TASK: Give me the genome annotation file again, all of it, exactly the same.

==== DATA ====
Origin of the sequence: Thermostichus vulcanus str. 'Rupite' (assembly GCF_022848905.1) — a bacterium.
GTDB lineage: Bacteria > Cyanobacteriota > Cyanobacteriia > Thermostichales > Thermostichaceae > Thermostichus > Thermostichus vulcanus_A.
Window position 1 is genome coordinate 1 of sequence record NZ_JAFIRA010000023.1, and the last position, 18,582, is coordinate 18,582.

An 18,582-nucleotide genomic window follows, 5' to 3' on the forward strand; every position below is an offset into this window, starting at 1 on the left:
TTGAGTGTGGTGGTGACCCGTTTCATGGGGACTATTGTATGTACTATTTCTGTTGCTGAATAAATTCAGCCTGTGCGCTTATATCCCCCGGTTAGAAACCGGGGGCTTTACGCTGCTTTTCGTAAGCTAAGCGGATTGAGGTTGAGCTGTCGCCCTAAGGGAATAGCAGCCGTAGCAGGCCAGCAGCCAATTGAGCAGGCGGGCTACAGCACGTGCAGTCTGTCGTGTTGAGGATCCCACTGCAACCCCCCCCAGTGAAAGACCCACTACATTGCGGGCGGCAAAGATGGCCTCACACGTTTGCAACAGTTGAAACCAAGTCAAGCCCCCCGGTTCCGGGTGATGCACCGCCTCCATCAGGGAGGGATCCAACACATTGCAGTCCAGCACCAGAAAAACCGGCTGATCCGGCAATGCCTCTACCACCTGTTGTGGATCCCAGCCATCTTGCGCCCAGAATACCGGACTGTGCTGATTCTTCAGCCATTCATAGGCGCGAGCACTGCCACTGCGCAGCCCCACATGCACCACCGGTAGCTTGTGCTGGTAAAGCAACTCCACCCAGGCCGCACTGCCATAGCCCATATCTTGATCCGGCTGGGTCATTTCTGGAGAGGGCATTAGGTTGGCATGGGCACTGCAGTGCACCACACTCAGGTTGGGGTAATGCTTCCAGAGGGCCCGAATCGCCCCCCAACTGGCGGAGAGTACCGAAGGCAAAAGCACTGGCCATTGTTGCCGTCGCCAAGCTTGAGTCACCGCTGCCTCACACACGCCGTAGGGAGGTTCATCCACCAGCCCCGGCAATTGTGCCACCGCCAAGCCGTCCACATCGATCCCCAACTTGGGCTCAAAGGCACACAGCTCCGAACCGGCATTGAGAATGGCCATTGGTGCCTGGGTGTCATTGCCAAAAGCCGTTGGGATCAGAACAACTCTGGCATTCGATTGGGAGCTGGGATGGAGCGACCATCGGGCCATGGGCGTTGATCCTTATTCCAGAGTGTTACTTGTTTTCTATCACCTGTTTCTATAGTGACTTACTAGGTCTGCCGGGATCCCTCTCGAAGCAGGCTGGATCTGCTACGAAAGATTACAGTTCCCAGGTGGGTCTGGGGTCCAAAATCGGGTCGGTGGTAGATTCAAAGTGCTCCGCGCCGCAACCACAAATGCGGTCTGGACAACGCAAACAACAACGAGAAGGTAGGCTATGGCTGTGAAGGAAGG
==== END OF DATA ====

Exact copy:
Origin of the sequence: Thermostichus vulcanus str. 'Rupite' (assembly GCF_022848905.1) — a bacterium.
GTDB lineage: Bacteria > Cyanobacteriota > Cyanobacteriia > Thermostichales > Thermostichaceae > Thermostichus > Thermostichus vulcanus_A.
Window position 1 is genome coordinate 1 of sequence record NZ_JAFIRA010000023.1, and the last position, 18,582, is coordinate 18,582.

An 18,582-nucleotide genomic window follows, 5' to 3' on the forward strand; every position below is an offset into this window, starting at 1 on the left:
TTGAGTGTGGTGGTGACCCGTTTCATGGGGACTATTGTATGTACTATTTCTGTTGCTGAATAAATTCAGCCTGTGCGCTTATATCCCCCGGTTAGAAACCGGGGGCTTTACGCTGCTTTTCGTAAGCTAAGCGGATTGAGGTTGAGCTGTCGCCCTAAGGGAATAGCAGCCGTAGCAGGCCAGCAGCCAATTGAGCAGGCGGGCTACAGCACGTGCAGTCTGTCGTGTTGAGGATCCCACTGCAACCCCCCCCAGTGAAAGACCCACTACATTGCGGGCGGCAAAGATGGCCTCACACGTTTGCAACAGTTGAAACCAAGTCAAGCCCCCCGGTTCCGGGTGATGCACCGCCTCCATCAGGGAGGGATCCAACACATTGCAGTCCAGCACCAGAAAAACCGGCTGATCCGGCAATGCCTCTACCACCTGTTGTGGATCCCAGCCATCTTGCGCCCAGAATACCGGACTGTGCTGATTCTTCAGCCATTCATAGGCGCGAGCACTGCCACTGCGCAGCCCCACATGCACCACCGGTAGCTTGTGCTGGTAAAGCAACTCCACCCAGGCCGCACTGCCATAGCCCATATCTTGATCCGGCTGGGTCATTTCTGGAGAGGGCATTAGGTTGGCATGGGCACTGCAGTGCACCACACTCAGGTTGGGGTAATGCTTCCAGAGGGCCCGAATCGCCCCCCAACTGGCGGAGAGTACCGAAGGCAAAAGCACTGGCCATTGTTGCCGTCGCCAAGCTTGAGTCACCGCTGCCTCACACACGCCGTAGGGAGGTTCATCCACCAGCCCCGGCAATTGTGCCACCGCCAAGCCGTCCACATCGATCCCCAACTTGGGCTCAAAGGCACACAGCTCCGAACCGGCATTGAGAATGGCCATTGGTGCCTGGGTGTCATTGCCAAAAGCCGTTGGGATCAGAACAACTCTGGCATTCGATTGGGAGCTGGGATGGAGCGACCATCGGGCCATGGGCGTTGATCCTTATTCCAGAGTGTTACTTGTTTTCTATCACCTGTTTCTATAGTGACTTACTAGGTCTGCCGGGATCCCTCTCGAAGCAGGCTGGATCTGCTACGAAAGATTACAGTTCCCAGGTGGGTCTGGGGTCCAAAATCGGGTCGGTGGTAGATTCAAAGTGCTCCGCGCCGCAACCACAAATGCGGTCTGGACAACGCAAACAACAACGAGAAGGTAGGCTATGGCTGTGAAGGAAGG